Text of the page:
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FAQS

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Welcome to our FAQ’s page where you will find answers to the most commonly asked questions.

  • What happens at trial?

    A trial is the ultimate event for the determination of all factual and legal issues in a case. A trial is usually scheduled 12 to 18 months after the case is initially filed. In the time between the filing of the case and the trial, the parties engage in various legal procedures called “discovery” to learn all of the facts and legal contentions of the other parties to the case. These include producing all documents relating to the case, answering written questions posed by the other parties and attending “in person” depositions, wherein the other parties are entitled to interview the other parties or independent witnesses so they may ask them questions which must be answered at that time, under oath. A deposition may last from a few hours to a few days. As your attorney, we prepare you for the process and sit next to you during the process to assure that it goes well.

  • What is Arbitration?

    An arbitration is a method for resolving a case in which a neutral arbitrator hears the evidence and makes a decision as if he were the judge and jury at a trial. The rules of evidence may be somewhat relaxed at arbitration and the atmosphere is usually more informal than a trial. Arbitrations can be either binding or nonbinding. In a binding arbitration, the arbitrator’s decision is final and neither party may dispute the result. In a nonbinding arbitration, either side may refuse to accept the arbitrator’s award and request that the court schedule the matter for a “trial de novo,” which means a new trial that will take place without regard for the underlying arbitration. In the trial de novo, no mention is ever made to the jury that the case was previously decided by an arbitrator. The advantages of an arbitration are the simplicity, relative economy and speed by which the parties may submit a dispute for hearing. The disadvantages are the fact that the arbitrator is not bound to follow the regular rules of evidence and the informal nature of the proceeding sometimes leaves the parties feeling that the case was determined by the arbitrator “on a whim,” without proper regard for the complexities of the law.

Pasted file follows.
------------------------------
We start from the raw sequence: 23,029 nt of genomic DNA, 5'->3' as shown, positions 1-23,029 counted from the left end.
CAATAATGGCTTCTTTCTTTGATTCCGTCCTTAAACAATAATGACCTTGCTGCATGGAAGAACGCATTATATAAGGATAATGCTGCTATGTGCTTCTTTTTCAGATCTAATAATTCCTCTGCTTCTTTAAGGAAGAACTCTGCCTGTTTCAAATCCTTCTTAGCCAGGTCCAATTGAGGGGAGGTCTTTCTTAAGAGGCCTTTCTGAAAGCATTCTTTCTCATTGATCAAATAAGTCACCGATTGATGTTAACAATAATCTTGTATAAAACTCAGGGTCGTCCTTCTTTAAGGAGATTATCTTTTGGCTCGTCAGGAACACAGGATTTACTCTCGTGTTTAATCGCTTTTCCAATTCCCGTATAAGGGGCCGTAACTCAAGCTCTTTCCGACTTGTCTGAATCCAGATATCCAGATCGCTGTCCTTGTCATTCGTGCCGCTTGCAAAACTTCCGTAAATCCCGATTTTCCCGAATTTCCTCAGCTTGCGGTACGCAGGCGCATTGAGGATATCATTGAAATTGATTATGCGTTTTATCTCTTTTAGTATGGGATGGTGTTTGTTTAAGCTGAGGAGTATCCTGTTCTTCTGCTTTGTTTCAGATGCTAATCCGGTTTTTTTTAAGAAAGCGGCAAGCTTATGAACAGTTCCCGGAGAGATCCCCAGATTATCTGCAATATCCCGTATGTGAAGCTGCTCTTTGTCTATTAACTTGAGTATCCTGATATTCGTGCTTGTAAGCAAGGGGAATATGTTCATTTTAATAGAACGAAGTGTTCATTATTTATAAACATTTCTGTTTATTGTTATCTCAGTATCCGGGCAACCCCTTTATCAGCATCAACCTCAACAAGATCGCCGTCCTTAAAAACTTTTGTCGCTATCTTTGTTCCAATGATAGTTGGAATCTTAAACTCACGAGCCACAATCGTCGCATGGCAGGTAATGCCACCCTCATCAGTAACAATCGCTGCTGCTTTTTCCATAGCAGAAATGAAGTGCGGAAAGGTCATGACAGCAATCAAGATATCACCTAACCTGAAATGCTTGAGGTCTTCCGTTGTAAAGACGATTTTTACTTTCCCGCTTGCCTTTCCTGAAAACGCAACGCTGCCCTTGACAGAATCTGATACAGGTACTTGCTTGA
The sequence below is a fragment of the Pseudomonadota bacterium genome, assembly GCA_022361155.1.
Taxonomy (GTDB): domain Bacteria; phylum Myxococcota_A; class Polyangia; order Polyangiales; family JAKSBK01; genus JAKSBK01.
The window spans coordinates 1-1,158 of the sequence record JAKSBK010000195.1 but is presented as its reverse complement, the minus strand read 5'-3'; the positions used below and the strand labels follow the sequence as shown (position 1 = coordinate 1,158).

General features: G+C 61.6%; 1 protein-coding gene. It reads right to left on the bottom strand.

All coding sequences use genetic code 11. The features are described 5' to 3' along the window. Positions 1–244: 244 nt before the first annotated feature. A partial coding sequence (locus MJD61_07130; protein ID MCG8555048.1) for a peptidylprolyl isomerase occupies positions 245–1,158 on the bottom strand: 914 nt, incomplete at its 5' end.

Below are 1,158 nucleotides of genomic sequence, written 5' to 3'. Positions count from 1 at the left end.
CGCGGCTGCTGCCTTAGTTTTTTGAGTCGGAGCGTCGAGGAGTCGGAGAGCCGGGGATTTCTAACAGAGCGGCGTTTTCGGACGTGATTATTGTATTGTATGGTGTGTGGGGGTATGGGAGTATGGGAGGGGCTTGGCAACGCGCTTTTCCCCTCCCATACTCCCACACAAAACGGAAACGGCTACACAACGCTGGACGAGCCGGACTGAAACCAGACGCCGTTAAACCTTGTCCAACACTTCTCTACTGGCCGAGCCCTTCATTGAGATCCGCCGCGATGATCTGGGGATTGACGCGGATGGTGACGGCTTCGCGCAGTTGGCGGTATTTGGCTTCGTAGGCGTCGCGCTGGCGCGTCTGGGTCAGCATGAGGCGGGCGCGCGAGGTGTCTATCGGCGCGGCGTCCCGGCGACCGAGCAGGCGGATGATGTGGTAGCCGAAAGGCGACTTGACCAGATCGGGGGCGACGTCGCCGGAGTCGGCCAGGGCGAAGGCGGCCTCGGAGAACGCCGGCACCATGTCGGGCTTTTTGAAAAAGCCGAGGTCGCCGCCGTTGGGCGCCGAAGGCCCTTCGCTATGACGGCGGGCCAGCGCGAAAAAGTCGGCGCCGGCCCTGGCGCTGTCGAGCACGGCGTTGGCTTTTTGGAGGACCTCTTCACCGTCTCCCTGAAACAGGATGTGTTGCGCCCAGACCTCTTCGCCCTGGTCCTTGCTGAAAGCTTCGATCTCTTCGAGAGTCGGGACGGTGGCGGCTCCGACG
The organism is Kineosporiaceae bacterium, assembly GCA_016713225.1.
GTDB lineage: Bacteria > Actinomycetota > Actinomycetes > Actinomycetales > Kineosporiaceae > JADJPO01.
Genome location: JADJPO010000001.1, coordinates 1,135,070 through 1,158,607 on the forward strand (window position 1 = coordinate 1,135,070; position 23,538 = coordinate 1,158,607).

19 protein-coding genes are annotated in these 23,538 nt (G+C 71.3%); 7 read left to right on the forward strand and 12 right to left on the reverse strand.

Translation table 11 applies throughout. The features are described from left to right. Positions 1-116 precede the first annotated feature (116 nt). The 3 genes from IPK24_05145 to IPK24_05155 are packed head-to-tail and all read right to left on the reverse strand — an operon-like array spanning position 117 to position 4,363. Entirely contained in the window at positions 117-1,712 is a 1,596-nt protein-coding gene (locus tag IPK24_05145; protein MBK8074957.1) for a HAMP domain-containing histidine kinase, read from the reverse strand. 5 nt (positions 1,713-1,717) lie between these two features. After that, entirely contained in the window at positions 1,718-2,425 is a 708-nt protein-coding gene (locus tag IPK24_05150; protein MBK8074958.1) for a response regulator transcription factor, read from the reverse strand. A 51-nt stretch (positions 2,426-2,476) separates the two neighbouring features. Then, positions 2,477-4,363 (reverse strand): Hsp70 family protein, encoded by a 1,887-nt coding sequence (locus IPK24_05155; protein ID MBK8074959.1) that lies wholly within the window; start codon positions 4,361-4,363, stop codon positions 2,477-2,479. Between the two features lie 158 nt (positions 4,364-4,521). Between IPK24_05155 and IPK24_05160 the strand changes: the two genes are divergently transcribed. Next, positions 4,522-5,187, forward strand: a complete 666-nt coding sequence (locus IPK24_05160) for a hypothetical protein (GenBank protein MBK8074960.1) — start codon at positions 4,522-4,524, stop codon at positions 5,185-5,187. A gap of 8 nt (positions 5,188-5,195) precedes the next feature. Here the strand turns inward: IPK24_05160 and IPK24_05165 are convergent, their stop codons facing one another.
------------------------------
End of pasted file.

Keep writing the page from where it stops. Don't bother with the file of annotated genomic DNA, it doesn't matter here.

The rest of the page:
• What is Mediation?

    Mediation is a form of alternative dispute resolution. In mediations, both sides of a dispute agree to retain the services of a neutral mediator to assist in the process of negotiating a settlement of the dispute. The mediator is usually a retired judge or an attorney who has a good deal of experience in the area of law that applies to the case which is the subject of the mediation. When a mediation begins, the mediator will introduce himself or herself to both parties and their lawyers. Following the introduction and a brief explanation of the role of the mediator in the settlement process, the mediator typically separates the parties into different conference rooms. The mediator will then go back and forth between the two rooms and engage in separate discussions with both sides about the strengths and weaknesses of their positions in the litigation, their goals in the litigation, and the ramifications of different aspects of the litigation ( i.e. risks, costs, and delays that are part of litigation).

    Through the process, mediators are attempting to cut through the obstacles to settlement and achieve an agreement for resolution of the case which both parties will accept. Often times, the resolution of the case which is achieved at mediation involves the use of some remedy which would not otherwise be available if the case went to trial. For example, in a real estate transaction, a seller may agree to buy back a property which he or she sold and agree to simply take a credit off the purchase price for the fair rental value for the period of time that the buyer lived in the property. These potential settlement terms cannot be awarded by a jury at trial. In that regard, many times a settlement can be more advantageous to both parties than the result after trial.